One of the Los Angeles Times managing editors, Marc Duvoisin, sent out an email memo on Friday that reminds newsroom staffers that their tweets and Facebook posts are public and considered extensions of the paper's journalism, as much as writing a story or headline. Keep your opinions about the candidates off social media, he wrote. I don't know whether a specific tweet or posting sparked the memo, but I'm not surprised at all that the editors are a bit nervous. Some Times writers and editors seem not to realize, or to care, that tweets in particular are on the record and public. There's a fair bit of commentary about the presidential campaign and California issues in the collective tweets of LA Times staffers, and it seems the editors want to remind the journalists that their words are being watched.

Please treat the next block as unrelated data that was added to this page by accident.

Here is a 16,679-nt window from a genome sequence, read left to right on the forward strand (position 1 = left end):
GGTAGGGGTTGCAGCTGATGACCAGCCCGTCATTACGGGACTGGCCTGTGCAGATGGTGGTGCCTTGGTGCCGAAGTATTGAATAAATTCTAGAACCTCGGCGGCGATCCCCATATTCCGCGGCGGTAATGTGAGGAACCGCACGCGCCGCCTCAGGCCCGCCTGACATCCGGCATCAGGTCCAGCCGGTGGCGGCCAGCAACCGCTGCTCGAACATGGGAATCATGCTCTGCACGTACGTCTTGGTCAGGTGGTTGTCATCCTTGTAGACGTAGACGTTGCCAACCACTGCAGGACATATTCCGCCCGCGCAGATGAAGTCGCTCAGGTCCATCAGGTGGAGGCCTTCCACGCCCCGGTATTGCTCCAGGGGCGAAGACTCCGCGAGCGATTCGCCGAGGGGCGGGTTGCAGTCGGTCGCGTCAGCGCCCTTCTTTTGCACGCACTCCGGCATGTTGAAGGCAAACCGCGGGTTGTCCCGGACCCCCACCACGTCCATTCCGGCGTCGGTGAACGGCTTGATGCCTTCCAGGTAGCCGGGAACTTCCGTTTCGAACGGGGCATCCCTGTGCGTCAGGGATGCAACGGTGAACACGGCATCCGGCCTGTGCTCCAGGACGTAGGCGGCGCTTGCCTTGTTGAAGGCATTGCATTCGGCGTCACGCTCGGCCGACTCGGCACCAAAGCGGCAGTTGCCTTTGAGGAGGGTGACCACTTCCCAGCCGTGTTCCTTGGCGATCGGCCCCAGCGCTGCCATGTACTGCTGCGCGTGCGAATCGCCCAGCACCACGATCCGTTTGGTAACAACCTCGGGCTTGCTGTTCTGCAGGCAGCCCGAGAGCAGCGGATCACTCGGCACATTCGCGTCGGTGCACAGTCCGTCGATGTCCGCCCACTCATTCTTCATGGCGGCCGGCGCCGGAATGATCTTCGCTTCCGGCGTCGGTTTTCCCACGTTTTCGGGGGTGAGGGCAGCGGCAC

From: "Duvoisin, Marc"
Date: July 22, 2016 at 9:17:23 AM PDT
Subject: Political opinions and the news
As one of the most interesting and contentious presidential campaigns in recent memory dominates the news, it’s important for all of us to remember to keep our personal political opinions out of our news coverage.
That includes social media posts. When you write on Facebook, Twitter or other platforms as a staff member of the Los Angeles Times, you are publishing journalism on behalf of The Times.
Don’t use your social media feed to pan or praise candidates, parties or their positions. Political opinions are no more appropriate there than they would be in articles you write for the newspaper and latimes.com – unless you’re a columnist or Opinion writer whose job is to express political opinions.
This is a longstanding policy, not a new one. If you have any questions, please consult your editor or review the newsroom ethics guidelines, which speak to this issue in several places.